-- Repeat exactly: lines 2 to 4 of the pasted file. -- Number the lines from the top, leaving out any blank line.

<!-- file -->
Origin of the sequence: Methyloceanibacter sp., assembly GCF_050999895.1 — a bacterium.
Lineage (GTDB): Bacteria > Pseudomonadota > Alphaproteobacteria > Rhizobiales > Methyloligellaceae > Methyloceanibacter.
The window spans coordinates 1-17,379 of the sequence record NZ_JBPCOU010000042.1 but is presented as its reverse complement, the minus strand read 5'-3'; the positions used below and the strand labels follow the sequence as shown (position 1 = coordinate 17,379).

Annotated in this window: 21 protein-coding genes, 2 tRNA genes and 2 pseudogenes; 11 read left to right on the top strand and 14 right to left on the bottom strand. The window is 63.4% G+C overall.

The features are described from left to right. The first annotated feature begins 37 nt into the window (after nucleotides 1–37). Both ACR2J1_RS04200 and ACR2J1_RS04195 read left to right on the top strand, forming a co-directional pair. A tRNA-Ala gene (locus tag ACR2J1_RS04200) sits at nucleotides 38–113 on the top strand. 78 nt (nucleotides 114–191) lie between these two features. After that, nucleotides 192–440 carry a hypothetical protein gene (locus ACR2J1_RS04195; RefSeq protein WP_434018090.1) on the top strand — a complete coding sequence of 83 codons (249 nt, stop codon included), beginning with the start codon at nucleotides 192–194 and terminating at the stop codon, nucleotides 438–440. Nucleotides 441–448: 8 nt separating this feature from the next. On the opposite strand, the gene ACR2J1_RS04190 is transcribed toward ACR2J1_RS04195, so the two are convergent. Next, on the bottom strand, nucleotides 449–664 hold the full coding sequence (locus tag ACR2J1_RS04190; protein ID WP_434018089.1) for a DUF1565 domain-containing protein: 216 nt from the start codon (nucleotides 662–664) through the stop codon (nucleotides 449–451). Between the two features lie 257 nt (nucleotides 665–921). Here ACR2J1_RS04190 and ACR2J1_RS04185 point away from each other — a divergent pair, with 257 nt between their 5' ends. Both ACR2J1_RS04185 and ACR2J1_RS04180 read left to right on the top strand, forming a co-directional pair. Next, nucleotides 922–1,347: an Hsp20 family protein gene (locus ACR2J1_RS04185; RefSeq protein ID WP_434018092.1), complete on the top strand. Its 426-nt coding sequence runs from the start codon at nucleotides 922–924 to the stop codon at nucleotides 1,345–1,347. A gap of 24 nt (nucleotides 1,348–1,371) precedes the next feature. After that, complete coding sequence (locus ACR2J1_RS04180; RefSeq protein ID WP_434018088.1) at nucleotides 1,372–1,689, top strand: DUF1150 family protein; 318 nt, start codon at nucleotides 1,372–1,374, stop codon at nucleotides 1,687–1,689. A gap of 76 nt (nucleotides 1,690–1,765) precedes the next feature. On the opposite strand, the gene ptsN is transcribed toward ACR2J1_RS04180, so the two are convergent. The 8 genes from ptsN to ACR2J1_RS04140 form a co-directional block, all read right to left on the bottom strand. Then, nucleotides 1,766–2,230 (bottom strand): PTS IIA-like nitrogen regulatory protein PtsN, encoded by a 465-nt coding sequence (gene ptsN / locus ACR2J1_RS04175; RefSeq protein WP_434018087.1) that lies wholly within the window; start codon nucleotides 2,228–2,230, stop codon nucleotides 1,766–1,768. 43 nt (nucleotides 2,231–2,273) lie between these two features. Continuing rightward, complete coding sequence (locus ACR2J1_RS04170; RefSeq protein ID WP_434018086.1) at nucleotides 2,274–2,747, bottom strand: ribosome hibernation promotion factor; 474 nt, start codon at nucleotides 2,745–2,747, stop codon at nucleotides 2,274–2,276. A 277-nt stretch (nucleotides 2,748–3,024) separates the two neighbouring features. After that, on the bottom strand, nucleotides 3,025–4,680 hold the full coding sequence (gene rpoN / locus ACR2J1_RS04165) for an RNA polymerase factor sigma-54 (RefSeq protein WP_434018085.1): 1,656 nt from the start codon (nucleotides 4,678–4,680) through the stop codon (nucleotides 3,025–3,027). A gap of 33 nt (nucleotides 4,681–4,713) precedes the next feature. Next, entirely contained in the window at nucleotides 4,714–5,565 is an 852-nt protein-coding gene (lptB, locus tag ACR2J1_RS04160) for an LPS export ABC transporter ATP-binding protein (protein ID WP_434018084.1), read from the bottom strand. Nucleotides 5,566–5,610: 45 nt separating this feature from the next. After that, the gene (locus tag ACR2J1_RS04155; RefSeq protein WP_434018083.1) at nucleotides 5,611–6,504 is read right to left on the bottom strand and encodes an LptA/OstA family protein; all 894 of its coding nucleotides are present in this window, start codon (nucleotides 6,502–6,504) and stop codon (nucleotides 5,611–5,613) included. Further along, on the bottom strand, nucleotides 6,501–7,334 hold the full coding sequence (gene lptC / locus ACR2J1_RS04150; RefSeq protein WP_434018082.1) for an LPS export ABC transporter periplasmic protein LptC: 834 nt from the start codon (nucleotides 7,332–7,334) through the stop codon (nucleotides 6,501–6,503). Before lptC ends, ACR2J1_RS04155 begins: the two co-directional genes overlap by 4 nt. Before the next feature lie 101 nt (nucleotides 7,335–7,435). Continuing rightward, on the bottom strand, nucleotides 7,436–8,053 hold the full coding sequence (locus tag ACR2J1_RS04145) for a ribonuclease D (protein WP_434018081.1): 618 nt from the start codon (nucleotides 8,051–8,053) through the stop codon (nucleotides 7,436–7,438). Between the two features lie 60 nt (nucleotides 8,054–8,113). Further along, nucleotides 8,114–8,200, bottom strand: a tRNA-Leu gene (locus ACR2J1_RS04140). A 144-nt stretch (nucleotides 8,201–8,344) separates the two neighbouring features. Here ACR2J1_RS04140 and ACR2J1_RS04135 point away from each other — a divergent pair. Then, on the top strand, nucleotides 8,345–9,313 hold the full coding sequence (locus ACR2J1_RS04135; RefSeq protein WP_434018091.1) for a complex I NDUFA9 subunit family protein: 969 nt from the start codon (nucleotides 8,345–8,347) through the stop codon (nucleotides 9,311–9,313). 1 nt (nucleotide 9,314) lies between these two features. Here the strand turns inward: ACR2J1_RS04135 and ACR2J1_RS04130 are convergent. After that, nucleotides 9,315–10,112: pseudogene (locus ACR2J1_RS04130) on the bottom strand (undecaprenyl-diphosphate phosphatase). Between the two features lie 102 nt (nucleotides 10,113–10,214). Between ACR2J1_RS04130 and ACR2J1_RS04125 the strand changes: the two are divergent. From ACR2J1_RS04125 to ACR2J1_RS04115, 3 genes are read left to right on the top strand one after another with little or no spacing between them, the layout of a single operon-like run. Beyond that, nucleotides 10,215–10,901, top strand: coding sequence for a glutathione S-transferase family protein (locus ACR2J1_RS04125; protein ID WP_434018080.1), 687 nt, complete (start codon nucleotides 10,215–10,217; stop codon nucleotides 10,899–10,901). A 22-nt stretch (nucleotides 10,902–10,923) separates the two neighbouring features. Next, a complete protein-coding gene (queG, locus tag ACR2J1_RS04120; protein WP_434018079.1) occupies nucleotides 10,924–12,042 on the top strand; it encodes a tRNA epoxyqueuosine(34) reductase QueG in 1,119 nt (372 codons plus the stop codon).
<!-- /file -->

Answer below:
Lineage (GTDB): Bacteria > Pseudomonadota > Alphaproteobacteria > Rhizobiales > Methyloligellaceae > Methyloceanibacter.
The window spans coordinates 1-17,379 of the sequence record NZ_JBPCOU010000042.1 but is presented as its reverse complement, the minus strand read 5'-3'; the positions used below and the strand labels follow the sequence as shown (position 1 = coordinate 17,379).

Annotated in this window: 21 protein-coding genes, 2 tRNA genes and 2 pseudogenes; 11 read left to right on the top strand and 14 right to left on the bottom strand. The window is 63.4% G+C overall.